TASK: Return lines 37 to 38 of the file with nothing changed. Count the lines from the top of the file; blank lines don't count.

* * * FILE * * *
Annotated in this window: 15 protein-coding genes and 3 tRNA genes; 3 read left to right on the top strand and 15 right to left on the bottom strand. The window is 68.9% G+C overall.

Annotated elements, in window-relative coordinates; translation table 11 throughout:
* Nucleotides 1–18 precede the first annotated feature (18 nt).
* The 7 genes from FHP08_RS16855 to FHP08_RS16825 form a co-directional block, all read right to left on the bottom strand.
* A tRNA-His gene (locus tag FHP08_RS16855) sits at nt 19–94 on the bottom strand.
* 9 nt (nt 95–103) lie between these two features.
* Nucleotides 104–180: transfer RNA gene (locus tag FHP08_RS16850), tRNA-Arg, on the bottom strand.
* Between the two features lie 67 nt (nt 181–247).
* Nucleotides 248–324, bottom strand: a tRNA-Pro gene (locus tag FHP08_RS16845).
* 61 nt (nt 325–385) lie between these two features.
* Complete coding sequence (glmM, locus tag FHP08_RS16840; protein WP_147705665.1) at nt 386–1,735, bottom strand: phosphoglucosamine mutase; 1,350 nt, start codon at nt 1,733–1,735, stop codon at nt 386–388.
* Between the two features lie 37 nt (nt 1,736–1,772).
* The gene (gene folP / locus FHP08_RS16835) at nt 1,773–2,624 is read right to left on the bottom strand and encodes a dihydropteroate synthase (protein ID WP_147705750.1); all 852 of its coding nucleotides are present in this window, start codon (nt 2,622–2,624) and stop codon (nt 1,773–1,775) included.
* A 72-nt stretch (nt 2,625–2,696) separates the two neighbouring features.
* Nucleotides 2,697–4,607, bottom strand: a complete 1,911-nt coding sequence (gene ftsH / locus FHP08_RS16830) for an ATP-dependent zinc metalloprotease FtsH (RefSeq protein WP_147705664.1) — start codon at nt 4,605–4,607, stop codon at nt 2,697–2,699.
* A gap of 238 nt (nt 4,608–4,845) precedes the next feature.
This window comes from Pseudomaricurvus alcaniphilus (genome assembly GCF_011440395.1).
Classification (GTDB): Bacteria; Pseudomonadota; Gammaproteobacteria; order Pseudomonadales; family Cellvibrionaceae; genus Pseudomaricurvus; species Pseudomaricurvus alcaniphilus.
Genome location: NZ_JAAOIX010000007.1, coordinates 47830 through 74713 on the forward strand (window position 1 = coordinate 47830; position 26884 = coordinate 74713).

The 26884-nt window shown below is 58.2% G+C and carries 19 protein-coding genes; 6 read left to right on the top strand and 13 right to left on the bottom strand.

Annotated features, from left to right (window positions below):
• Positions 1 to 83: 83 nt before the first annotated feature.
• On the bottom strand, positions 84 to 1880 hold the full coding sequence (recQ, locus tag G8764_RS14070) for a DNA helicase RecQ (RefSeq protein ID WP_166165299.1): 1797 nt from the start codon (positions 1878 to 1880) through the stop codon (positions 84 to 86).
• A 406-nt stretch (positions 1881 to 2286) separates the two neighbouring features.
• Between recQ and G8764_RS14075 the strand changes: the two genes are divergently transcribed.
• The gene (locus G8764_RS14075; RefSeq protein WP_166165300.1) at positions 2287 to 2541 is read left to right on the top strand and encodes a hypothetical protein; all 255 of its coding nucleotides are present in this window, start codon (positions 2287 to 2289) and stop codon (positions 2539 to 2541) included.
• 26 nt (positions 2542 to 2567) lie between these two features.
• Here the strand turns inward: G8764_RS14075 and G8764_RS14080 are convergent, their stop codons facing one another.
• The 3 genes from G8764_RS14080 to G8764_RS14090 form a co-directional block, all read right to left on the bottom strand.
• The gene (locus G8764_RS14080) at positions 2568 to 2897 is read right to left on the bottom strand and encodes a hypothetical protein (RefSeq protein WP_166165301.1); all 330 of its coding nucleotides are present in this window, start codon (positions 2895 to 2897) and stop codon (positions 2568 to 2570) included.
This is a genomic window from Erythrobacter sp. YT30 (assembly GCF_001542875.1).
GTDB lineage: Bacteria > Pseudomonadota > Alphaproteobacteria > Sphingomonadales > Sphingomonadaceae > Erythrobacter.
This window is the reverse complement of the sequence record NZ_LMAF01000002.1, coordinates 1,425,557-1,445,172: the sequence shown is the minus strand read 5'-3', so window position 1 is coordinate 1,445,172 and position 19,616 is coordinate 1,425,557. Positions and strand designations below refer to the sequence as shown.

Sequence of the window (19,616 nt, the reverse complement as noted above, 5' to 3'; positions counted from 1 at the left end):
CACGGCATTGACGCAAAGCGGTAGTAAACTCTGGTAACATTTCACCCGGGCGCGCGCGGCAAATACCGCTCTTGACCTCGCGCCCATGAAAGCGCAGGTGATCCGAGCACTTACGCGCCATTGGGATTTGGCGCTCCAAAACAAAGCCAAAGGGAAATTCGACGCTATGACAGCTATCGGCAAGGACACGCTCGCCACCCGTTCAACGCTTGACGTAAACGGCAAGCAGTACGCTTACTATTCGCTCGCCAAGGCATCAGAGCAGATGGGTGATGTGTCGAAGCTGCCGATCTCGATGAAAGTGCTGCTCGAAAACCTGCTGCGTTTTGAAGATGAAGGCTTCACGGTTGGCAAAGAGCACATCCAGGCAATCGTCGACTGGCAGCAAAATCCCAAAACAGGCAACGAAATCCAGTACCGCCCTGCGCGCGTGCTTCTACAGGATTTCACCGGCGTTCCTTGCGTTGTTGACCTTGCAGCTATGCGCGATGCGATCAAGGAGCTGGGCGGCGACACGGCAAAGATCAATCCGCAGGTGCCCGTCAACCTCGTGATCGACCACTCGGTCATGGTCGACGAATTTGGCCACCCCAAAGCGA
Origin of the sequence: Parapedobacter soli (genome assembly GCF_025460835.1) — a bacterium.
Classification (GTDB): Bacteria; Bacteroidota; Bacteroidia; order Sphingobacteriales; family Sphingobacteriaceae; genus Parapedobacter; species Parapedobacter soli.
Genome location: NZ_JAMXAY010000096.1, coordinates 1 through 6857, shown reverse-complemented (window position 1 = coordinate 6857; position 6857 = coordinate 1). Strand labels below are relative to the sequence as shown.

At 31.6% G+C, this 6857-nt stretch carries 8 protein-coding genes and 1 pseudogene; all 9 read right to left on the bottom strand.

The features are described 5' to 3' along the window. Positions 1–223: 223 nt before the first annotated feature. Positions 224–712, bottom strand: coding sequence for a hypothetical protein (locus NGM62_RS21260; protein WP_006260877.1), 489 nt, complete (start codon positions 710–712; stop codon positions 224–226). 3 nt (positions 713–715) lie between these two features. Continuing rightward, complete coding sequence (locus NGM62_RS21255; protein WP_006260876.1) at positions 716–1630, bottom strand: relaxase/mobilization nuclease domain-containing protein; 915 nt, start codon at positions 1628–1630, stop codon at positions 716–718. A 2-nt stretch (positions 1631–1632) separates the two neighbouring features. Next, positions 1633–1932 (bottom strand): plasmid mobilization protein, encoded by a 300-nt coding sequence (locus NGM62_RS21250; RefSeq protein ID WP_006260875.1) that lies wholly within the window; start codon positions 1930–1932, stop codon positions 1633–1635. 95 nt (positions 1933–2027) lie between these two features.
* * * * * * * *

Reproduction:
Classification (GTDB): Bacteria; Bacteroidota; Bacteroidia; order Sphingobacteriales; family Sphingobacteriaceae; genus Parapedobacter; species Parapedobacter soli.
Genome location: NZ_JAMXAY010000096.1, coordinates 1 through 6857, shown reverse-complemented (window position 1 = coordinate 6857; position 6857 = coordinate 1). Strand labels below are relative to the sequence as shown.